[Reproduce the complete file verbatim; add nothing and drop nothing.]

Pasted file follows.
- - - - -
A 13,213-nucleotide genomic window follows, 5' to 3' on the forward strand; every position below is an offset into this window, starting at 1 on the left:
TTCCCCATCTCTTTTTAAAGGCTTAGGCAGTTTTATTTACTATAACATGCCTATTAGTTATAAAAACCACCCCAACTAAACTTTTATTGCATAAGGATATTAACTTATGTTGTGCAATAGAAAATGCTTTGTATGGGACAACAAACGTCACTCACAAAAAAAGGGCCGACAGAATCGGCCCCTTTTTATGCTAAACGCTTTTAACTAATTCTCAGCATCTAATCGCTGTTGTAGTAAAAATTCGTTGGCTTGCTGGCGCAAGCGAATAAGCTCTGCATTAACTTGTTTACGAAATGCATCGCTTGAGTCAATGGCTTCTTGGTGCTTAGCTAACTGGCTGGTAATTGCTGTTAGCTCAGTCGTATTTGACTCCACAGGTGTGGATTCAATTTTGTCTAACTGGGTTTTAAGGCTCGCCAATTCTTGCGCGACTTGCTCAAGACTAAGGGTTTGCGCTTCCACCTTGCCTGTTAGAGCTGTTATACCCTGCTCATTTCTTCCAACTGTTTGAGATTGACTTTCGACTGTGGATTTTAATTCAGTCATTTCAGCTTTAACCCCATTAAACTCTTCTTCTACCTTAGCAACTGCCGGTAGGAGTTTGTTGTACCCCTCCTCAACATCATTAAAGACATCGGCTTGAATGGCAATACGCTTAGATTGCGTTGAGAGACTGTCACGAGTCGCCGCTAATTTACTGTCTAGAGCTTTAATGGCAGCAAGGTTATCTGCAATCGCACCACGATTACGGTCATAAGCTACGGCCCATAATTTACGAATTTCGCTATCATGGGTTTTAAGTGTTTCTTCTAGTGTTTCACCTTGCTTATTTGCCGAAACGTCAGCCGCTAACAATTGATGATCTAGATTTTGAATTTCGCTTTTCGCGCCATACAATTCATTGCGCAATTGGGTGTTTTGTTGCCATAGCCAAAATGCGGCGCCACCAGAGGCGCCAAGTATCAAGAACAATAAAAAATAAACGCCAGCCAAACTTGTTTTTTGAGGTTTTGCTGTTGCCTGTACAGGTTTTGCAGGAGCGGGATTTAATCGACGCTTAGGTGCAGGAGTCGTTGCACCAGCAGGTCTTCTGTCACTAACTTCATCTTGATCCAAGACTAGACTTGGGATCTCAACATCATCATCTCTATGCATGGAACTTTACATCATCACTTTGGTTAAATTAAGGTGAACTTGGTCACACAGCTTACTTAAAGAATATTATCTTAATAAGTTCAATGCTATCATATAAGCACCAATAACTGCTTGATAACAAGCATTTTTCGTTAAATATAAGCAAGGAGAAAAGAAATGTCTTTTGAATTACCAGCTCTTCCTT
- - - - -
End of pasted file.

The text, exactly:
A 13,213-nucleotide genomic window follows, 5' to 3' on the forward strand; every position below is an offset into this window, starting at 1 on the left:
TTCCCCATCTCTTTTTAAAGGCTTAGGCAGTTTTATTTACTATAACATGCCTATTAGTTATAAAAACCACCCCAACTAAACTTTTATTGCATAAGGATATTAACTTATGTTGTGCAATAGAAAATGCTTTGTATGGGACAACAAACGTCACTCACAAAAAAAGGGCCGACAGAATCGGCCCCTTTTTATGCTAAACGCTTTTAACTAATTCTCAGCATCTAATCGCTGTTGTAGTAAAAATTCGTTGGCTTGCTGGCGCAAGCGAATAAGCTCTGCATTAACTTGTTTACGAAATGCATCGCTTGAGTCAATGGCTTCTTGGTGCTTAGCTAACTGGCTGGTAATTGCTGTTAGCTCAGTCGTATTTGACTCCACAGGTGTGGATTCAATTTTGTCTAACTGGGTTTTAAGGCTCGCCAATTCTTGCGCGACTTGCTCAAGACTAAGGGTTTGCGCTTCCACCTTGCCTGTTAGAGCTGTTATACCCTGCTCATTTCTTCCAACTGTTTGAGATTGACTTTCGACTGTGGATTTTAATTCAGTCATTTCAGCTTTAACCCCATTAAACTCTTCTTCTACCTTAGCAACTGCCGGTAGGAGTTTGTTGTACCCCTCCTCAACATCATTAAAGACATCGGCTTGAATGGCAATACGCTTAGATTGCGTTGAGAGACTGTCACGAGTCGCCGCTAATTTACTGTCTAGAGCTTTAATGGCAGCAAGGTTATCTGCAATCGCACCACGATTACGGTCATAAGCTACGGCCCATAATTTACGAATTTCGCTATCATGGGTTTTAAGTGTTTCTTCTAGTGTTTCACCTTGCTTATTTGCCGAAACGTCAGCCGCTAACAATTGATGATCTAGATTTTGAATTTCGCTTTTCGCGCCATACAATTCATTGCGCAATTGGGTGTTTTGTTGCCATAGCCAAAATGCGGCGCCACCAGAGGCGCCAAGTATCAAGAACAATAAAAAATAAACGCCAGCCAAACTTGTTTTTTGAGGTTTTGCTGTTGCCTGTACAGGTTTTGCAGGAGCGGGATTTAATCGACGCTTAGGTGCAGGAGTCGTTGCACCAGCAGGTCTTCTGTCACTAACTTCATCTTGATCCAAGACTAGACTTGGGATCTCAACATCATCATCTCTATGCATGGAACTTTACATCATCACTTTGGTTAAATTAAGGTGAACTTGGTCACACAGCTTACTTAAAGAATATTATCTTAATAAGTTCAATGCTATCATATAAGCACCAATAACTGCTTGATAACAAGCATTTTTCGTTAAATATAAGCAAGGAGAAAAGAAATGTCTTTTGAATTACCAGCTCTTCCTT